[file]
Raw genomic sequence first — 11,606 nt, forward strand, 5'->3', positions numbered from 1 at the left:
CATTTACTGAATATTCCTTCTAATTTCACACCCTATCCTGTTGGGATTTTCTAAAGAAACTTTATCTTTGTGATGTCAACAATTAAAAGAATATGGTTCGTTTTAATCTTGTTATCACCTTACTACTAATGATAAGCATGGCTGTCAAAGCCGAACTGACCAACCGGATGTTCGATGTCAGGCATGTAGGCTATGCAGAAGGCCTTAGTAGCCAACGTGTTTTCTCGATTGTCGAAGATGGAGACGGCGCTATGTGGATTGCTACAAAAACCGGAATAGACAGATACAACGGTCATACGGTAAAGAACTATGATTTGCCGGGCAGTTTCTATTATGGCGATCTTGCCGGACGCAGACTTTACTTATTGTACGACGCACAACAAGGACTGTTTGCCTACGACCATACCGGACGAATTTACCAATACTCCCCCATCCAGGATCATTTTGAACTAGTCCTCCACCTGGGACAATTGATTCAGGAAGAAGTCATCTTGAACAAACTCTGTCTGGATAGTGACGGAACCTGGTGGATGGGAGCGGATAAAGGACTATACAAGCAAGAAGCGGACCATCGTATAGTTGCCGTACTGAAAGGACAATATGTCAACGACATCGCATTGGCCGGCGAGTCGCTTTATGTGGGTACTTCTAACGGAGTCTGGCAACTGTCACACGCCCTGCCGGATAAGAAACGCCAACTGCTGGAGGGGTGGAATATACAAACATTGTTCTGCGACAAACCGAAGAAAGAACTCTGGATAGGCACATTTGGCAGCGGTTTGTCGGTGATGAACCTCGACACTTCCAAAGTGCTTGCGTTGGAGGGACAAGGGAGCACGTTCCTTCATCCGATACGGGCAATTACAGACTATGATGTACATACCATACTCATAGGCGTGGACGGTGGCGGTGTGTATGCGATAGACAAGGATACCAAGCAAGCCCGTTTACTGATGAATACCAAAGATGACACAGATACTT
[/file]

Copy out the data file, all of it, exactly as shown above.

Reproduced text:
Raw genomic sequence first — 11,606 nt, forward strand, 5'->3', positions numbered from 1 at the left:
CATTTACTGAATATTCCTTCTAATTTCACACCCTATCCTGTTGGGATTTTCTAAAGAAACTTTATCTTTGTGATGTCAACAATTAAAAGAATATGGTTCGTTTTAATCTTGTTATCACCTTACTACTAATGATAAGCATGGCTGTCAAAGCCGAACTGACCAACCGGATGTTCGATGTCAGGCATGTAGGCTATGCAGAAGGCCTTAGTAGCCAACGTGTTTTCTCGATTGTCGAAGATGGAGACGGCGCTATGTGGATTGCTACAAAAACCGGAATAGACAGATACAACGGTCATACGGTAAAGAACTATGATTTGCCGGGCAGTTTCTATTATGGCGATCTTGCCGGACGCAGACTTTACTTATTGTACGACGCACAACAAGGACTGTTTGCCTACGACCATACCGGACGAATTTACCAATACTCCCCCATCCAGGATCATTTTGAACTAGTCCTCCACCTGGGACAATTGATTCAGGAAGAAGTCATCTTGAACAAACTCTGTCTGGATAGTGACGGAACCTGGTGGATGGGAGCGGATAAAGGACTATACAAGCAAGAAGCGGACCATCGTATAGTTGCCGTACTGAAAGGACAATATGTCAACGACATCGCATTGGCCGGCGAGTCGCTTTATGTGGGTACTTCTAACGGAGTCTGGCAACTGTCACACGCCCTGCCGGATAAGAAACGCCAACTGCTGGAGGGGTGGAATATACAAACATTGTTCTGCGACAAACCGAAGAAAGAACTCTGGATAGGCACATTTGGCAGCGGTTTGTCGGTGATGAACCTCGACACTTCCAAAGTGCTTGCGTTGGAGGGACAAGGGAGCACGTTCCTTCATCCGATACGGGCAATTACAGACTATGATGTACATACCATACTCATAGGCGTGGACGGTGGCGGTGTGTATGCGATAGACAAGGATACCAAGCAAGCCCGTTTACTGATGAATACCAAAGATGACACAGATACTT